Later, Boddhidharma exported them to Shaolin, and on the basis of these movements applied martial art techniques were developed with the use of ones own body and various weapons: a sword, a pole, a spear, etc. These techniques became the perfect means for developing the functional abilities of the body, increasing the organisms energy potential, the controling and coordinating several sectors of various body parts at the same time.

It should be noted that having a weapon in the hands promotes an increase of density energy flowing through arm channels, and more intensively develops the strength and endurance of the fighter. But there is another side of using weapons in training: it reduces the requirements to the twisting capability of the joints.

Therefore, the Far East schools of martial arts allowed practitioners to exercise with weapons only after many years of practicing base exercises without any weapons.

Some of these exercises have become widely known today, for example rotation of cups filled with water which should not be spilled during radial spiral movements. In the Ancient Dance of Shiva, however, such cups contained oil and wicks, which were burning throughout the dance. And in rotating the cups no oil should be spilled, and the fire should remain burning.

This dance, performed against the background of starry skies, made an inexplicable impression

The Dance of Shiva uses sixteen principally different basic movements and sixteen positions for two arms. And this number may be neither larger nor smaller.

The helix always has a central axis around which the rotation is effected. When rotating a cup, its upper surface and the palm should always be in the horizontal position, whereas the spiral movements should be around the vertical axis. In this event, the rotation of the cups is done simultaneously, as if in two parallel horizontal planes, and are connected by diagonal fragments of the transition movements from one such plane to another. Therefore, such spiral movements are called horizontal.

At the same time, such horizontal rotation of the cups consists of two continuous radial movements along spiral trajectories: ascending and descending. Performing such exercises results in the integration of the upper and lower horizontal subspaces.

There are several levels for the practical learning of these movements. But, at the very beginning, it should be noted that the difference between these levels is not in physical complexity. It is in the level of control and coordination, as well as in the ability to follow a preset program for a long period of time, without being distracted. Then, faultlessly changing from one movement to another, performing them with technical perfection. But on the physical level, the complexity of these movements has little difference.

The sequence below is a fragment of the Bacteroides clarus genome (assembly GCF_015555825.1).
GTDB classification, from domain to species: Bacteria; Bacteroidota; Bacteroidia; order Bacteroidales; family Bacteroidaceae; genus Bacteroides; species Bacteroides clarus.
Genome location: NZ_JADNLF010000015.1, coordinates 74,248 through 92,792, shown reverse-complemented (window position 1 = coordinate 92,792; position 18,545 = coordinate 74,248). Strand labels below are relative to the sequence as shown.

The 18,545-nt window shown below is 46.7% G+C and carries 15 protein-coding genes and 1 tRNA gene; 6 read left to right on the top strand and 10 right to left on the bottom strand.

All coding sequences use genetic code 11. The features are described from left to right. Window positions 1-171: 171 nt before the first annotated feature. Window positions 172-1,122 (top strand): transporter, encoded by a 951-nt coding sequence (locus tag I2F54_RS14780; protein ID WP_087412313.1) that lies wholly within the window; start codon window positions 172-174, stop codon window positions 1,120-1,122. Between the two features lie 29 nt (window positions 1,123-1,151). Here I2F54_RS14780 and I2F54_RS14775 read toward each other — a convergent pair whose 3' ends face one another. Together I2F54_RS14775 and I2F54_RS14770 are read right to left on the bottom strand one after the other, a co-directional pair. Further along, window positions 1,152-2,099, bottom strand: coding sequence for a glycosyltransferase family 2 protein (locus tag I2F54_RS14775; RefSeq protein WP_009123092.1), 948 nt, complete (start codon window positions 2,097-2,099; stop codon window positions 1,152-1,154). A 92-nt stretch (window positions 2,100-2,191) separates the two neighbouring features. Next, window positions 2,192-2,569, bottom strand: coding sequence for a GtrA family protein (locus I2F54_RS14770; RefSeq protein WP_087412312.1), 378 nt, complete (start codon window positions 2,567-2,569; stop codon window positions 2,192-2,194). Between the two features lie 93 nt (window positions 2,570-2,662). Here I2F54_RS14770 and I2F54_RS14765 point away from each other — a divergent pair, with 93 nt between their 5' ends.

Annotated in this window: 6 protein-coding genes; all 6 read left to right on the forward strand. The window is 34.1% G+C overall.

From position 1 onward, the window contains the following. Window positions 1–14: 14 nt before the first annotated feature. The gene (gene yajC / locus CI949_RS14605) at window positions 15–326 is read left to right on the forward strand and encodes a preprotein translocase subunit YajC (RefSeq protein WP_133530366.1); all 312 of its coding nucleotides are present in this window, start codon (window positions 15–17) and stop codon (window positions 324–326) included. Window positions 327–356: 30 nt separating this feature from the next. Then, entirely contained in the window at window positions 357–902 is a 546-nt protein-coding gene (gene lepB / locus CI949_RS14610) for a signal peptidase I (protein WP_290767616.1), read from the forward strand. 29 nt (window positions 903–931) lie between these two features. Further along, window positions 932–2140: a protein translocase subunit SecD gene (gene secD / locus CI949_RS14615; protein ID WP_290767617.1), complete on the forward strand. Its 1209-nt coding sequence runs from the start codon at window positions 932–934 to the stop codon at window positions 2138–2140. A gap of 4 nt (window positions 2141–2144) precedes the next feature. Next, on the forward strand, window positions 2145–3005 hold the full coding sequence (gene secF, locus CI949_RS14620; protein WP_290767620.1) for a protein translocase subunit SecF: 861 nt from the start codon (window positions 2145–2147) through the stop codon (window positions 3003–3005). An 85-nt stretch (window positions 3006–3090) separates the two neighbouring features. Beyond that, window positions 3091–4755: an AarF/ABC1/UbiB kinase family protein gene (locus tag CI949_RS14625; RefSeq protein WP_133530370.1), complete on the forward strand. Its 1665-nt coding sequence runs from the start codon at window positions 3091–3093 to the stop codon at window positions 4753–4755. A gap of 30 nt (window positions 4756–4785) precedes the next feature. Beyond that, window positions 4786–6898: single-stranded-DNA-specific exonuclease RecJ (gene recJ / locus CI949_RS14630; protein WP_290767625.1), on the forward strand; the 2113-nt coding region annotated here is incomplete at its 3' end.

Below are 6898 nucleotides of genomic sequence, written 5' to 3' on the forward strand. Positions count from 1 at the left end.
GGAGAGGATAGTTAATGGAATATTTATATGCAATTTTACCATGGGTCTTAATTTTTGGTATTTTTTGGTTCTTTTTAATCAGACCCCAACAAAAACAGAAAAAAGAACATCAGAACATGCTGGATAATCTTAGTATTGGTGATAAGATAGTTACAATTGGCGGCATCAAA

Transition from one level to another requires knowing a greater number of various combinations of these simple movements and supplementing linking movements, which correspond to improved coordination of the arms and legs. And the ability to avoid being distracted for a long time, and faultlessly follow a preset program corresponds to the increased level of controlling various positions of the arms and legs within the Boundaries of the Marginal Circle of their mobility.

Mastering the first level is sufficient for introducing the nature of such movements in Asana, Vinyasa sequences and breath exercises. But the first level will not be sufficient for the purposes of special development of control and coordination. Therefore, two development levels in this direction are considered below.

When analyzing the Dance of Shiva, it is required to understand from the very beginning that the word dance is applied provisionally, based solely on the external features of this phenomenon. It is necessary to imagine what happens with the energy body in the surrounding space during the spiral movements with the hands and cups. First of all, a spiral is a three-dimensional sine curve. And, as it is known from physics the movement of the energy media, e. g., electrons, along a spiral conductor creates an electromagnetic field. In this event, the electromagnetic force acts along the central axis around which the spiral movement is effected. Similar phenomena occur in the space around the human body if a man performs spiral movements with his arms or legs. In terms of physic science, such movements are accompanied with a definite movement of the life energy through the channels of the arms and legs. There are respective forces operating along the central axis, around which such spiral movements are performed, which interact with the surrounding space. The pulsating change of the ascending and descending directions of such spiral movements, with the cups being continuously rotated, causes such forces to pulsate and reverse.

Gaining experience in controlling energy flows opens many abnormal abilities. But, despite the temptation of mastering them, it is important to always remember the main purpose of this practice.

Despite the powerful energy-related effects occurring during the Dance of Shiva, these movements cannot be directly compared with Qi Gong, Tai Chi, Zong Shin, Kung Fu and other martial arts of Chinese, Vietnamese or Japanese heritage. It is important to remember that in these techniques, the main accent is made on the development of the energetic results connected with the feeling of movement and the accumulation of Power, and on the development of the strategic and technical qualities of a fighter. But in the Dance of Shiva, the main accent is made on the development of the multi-sector control of the bodys controlling structures, the increases of the speed of the controlling processes, and the forms of the new algorithms of transcendental links in the consciousness. These new links increase the power and generation of the bio-processor.

Of course, these controlling processes may be developed for special purposes through various exercises without the participation of the physical body. For example, the development of mathematical thinking, playing chess games and modern computer games leads to such narrow and lopsided development, and for some people, this narrow and one side development will possibly suffice. But the Dance of Shiva, however, allows the preservation of harmony in the developing of the body and Spirit. Since the bodys physical abilities are more easily developed than the spiritual abilities, the tasks of conscious control in the Dance of Shiva are rather simple compared to the tasks which may be required in purely conceptual practices. But, at the same time, these tasks correspond to the real level of the instrument (the body). Here one will never face the situation when the Spirit is ready to fly but the weak body is not even able to crawl, because there is balance between the Sky and the Earth, between the evolution of the ideal and material.